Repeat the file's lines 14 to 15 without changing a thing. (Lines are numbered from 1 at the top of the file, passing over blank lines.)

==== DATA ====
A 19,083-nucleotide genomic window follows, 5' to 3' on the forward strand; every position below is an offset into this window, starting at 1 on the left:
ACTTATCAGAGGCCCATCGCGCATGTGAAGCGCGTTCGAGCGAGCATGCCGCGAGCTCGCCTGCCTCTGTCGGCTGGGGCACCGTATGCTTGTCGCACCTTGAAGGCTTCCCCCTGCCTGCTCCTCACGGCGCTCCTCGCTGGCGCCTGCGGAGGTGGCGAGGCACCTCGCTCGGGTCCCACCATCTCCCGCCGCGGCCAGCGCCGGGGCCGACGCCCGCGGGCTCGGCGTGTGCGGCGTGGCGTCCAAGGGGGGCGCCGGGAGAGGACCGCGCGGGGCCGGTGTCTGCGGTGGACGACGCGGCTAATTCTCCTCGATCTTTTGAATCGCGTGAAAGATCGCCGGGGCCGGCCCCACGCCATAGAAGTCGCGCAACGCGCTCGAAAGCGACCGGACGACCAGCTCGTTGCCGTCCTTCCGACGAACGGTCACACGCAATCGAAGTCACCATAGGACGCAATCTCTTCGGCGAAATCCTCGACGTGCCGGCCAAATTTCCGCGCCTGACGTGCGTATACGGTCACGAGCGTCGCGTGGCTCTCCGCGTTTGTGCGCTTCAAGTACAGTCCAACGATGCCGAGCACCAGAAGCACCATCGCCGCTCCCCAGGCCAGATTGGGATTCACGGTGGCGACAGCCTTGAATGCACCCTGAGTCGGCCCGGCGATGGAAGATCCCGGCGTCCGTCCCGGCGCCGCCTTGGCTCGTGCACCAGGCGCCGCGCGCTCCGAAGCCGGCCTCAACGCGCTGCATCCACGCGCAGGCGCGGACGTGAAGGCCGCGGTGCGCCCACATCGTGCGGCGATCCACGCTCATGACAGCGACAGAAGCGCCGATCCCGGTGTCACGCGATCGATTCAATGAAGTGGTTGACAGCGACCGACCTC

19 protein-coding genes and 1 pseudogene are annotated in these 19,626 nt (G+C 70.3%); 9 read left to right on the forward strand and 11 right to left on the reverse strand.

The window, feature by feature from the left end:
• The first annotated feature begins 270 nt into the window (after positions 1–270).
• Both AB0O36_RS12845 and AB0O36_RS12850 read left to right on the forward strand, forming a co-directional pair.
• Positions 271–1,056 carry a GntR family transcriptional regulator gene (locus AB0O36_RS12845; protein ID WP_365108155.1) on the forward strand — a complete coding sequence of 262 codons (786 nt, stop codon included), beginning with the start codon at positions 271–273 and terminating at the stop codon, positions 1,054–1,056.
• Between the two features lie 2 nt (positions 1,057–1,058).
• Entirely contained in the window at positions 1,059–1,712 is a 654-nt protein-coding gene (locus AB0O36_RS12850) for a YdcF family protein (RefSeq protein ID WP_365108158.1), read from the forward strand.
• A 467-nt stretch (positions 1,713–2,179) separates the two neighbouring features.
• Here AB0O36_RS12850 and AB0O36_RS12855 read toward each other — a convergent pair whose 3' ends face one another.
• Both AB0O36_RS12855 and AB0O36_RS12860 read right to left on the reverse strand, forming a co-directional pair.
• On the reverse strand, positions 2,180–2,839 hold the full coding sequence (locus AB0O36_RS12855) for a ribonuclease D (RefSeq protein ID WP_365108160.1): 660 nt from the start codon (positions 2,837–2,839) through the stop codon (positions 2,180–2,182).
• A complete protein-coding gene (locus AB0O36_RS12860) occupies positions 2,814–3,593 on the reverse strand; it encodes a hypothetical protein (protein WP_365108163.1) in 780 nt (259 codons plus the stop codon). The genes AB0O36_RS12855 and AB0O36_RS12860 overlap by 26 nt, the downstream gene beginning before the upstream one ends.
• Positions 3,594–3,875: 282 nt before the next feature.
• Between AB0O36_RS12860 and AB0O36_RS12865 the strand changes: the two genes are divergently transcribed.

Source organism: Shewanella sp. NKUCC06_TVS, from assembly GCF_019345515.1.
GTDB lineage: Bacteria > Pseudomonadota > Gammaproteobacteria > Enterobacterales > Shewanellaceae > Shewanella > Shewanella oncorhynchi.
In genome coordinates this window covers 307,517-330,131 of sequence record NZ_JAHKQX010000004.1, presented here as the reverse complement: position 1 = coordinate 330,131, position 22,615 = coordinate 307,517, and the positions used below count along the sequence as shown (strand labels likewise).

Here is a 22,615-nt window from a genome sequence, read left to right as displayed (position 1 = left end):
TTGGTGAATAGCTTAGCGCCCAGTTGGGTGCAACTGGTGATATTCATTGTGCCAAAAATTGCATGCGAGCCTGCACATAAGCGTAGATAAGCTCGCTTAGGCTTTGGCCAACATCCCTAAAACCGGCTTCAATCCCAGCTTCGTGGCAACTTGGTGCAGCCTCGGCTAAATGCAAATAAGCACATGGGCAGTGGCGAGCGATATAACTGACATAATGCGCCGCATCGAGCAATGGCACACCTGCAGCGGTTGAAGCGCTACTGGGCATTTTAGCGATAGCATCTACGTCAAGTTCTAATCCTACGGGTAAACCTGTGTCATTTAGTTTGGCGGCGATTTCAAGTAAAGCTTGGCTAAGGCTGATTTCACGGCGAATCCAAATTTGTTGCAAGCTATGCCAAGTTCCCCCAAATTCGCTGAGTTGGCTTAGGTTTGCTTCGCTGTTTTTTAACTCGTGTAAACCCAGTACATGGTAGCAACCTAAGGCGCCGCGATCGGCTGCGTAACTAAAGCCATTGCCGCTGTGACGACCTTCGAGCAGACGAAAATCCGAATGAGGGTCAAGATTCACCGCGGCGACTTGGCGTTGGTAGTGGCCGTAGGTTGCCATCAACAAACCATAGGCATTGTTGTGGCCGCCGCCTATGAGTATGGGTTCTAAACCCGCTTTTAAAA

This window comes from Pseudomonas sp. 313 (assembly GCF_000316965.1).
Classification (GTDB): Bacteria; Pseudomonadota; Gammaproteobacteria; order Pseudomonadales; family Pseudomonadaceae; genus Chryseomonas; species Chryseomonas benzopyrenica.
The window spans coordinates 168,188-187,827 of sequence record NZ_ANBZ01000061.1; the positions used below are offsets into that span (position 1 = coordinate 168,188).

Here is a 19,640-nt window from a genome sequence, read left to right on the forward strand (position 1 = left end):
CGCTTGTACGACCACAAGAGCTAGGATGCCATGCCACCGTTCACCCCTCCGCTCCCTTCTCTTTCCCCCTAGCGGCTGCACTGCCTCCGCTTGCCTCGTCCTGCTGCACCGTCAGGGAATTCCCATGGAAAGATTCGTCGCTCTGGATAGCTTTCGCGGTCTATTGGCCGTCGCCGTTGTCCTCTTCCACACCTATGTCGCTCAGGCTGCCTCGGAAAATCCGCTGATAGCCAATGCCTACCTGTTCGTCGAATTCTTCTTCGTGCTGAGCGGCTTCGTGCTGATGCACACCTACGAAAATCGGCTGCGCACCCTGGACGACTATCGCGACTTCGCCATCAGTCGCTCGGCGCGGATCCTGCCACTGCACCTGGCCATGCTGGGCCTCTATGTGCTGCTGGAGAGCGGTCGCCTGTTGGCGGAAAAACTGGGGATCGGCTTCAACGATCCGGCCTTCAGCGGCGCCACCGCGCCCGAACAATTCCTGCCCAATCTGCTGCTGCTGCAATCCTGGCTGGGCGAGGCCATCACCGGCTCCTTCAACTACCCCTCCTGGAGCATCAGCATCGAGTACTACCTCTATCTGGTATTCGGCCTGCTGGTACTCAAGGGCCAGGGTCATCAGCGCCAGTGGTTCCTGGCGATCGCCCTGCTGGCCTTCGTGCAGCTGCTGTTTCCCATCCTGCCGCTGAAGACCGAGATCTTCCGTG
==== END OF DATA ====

• A complete protein-coding gene (locus AB0O36_RS12860) occupies positions 2,814–3,593 on the reverse strand; it encodes a hypothetical protein (protein WP_365108163.1) in 780 nt (259 codons plus the stop codon). The genes AB0O36_RS12855 and AB0O36_RS12860 overlap by 26 nt, the downstream gene beginning before the upstream one ends.
• Positions 3,594–3,875: 282 nt before the next feature.